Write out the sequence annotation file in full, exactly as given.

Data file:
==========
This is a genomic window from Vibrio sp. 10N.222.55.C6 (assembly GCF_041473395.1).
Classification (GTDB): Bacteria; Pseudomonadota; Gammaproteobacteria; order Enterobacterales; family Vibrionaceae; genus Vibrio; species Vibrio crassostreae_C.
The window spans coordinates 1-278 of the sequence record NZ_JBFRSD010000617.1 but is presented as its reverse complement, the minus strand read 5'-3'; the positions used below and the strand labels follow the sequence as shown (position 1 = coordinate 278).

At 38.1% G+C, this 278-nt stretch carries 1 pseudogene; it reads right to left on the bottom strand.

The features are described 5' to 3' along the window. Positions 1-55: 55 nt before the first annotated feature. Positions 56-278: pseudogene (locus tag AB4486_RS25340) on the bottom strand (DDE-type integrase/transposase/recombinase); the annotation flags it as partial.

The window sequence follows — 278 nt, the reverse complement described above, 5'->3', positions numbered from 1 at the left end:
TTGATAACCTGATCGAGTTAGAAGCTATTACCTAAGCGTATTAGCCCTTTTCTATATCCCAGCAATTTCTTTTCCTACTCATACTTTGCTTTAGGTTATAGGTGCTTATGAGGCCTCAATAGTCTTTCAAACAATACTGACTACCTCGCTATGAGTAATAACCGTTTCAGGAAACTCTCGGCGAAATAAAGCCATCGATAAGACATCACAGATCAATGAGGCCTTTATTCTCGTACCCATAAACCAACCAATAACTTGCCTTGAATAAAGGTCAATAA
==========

This is a genomic window from Vibrio sp. 10N.222.55.C6 (assembly GCF_041473395.1).
Classification (GTDB): Bacteria; Pseudomonadota; Gammaproteobacteria; order Enterobacterales; family Vibrionaceae; genus Vibrio; species Vibrio crassostreae_C.
The window spans coordinates 1-278 of the sequence record NZ_JBFRSD010000617.1 but is presented as its reverse complement, the minus strand read 5'-3'; the positions used below and the strand labels follow the sequence as shown (position 1 = coordinate 278).

At 38.1% G+C, this 278-nt stretch carries 1 pseudogene; it reads right to left on the bottom strand.

The features are described 5' to 3' along the window. Positions 1-55: 55 nt before the first annotated feature. Positions 56-278: pseudogene (locus tag AB4486_RS25340) on the bottom strand (DDE-type integrase/transposase/recombinase); the annotation flags it as partial.

The window sequence follows — 278 nt, the reverse complement described above, 5'->3', positions numbered from 1 at the left end:
TTGATAACCTGATCGAGTTAGAAGCTATTACCTAAGCGTATTAGCCCTTTTCTATATCCCAGCAATTTCTTTTCCTACTCATACTTTGCTTTAGGTTATAGGTGCTTATGAGGCCTCAATAGTCTTTCAAACAATACTGACTACCTCGCTATGAGTAATAACCGTTTCAGGAAACTCTCGGCGAAATAAAGCCATCGATAAGACATCACAGATCAATGAGGCCTTTATTCTCGTACCCATAAACCAACCAATAACTTGCCTTGAATAAAGGTCAATAA